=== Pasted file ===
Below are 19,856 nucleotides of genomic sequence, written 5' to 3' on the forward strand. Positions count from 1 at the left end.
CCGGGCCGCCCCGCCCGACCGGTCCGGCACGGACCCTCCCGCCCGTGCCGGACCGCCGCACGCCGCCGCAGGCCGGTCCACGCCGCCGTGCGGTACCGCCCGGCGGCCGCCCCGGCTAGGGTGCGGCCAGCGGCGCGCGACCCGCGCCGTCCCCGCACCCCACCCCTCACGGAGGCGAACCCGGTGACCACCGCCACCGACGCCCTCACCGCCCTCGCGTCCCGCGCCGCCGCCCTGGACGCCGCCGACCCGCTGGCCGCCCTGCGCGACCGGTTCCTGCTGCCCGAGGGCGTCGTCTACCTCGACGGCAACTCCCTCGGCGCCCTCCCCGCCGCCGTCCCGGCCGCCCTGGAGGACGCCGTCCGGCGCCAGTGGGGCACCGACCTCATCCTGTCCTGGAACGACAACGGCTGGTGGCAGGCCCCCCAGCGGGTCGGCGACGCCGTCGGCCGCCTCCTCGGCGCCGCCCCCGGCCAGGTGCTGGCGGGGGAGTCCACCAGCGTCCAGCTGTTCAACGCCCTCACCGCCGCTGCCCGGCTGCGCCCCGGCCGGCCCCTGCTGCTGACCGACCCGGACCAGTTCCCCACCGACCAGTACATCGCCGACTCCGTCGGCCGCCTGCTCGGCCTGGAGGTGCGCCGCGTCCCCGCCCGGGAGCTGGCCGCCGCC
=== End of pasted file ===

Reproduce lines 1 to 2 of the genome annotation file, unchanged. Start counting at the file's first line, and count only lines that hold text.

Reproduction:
Below are 19,856 nucleotides of genomic sequence, written 5' to 3' on the forward strand. Positions count from 1 at the left end.
CCGGGCCGCCCCGCCCGACCGGTCCGGCACGGACCCTCCCGCCCGTGCCGGACCGCCGCACGCCGCCGCAGGCCGGTCCACGCCGCCGTGCGGTACCGCCCGGCGGCCGCCCCGGCTAGGGTGCGGCCAGCGGCGCGCGACCCGCGCCGTCCCCGCACCCCACCCCTCACGGAGGCGAACCCGGTGACCACCGCCACCGACGCCCTCACCGCCCTCGCGTCCCGCGCCGCCGCCCTGGACGCCGCCGACCCGCTGGCCGCCCTGCGCGACCGGTTCCTGCTGCCCGAGGGCGTCGTCTACCTCGACGGCAACTCCCTCGGCGCCCTCCCCGCCGCCGTCCCGGCCGCCCTGGAGGACGCCGTCCGGCGCCAGTGGGGCACCGACCTCATCCTGTCCTGGAACGACAACGGCTGGTGGCAGGCCCCCCAGCGGGTCGGCGACGCCGTCGGCCGCCTCCTCGGCGCCGCCCCCGGCCAGGTGCTGGCGGGGGAGTCCACCAGCGTCCAGCTGTTCAACGCCCTCACCGCCGCTGCCCGGCTGCGCCCCGGCCGGCCCCTGCTGCTGACCGACCCGGACCAGTTCCCCACCGACCAGTACATCGCCGACTCCGTCGGCCGCCTGCTCGGCCTGGAGGTGCGCCGCGTCCCCGCCCGGGAGCTGGCCGCCGCC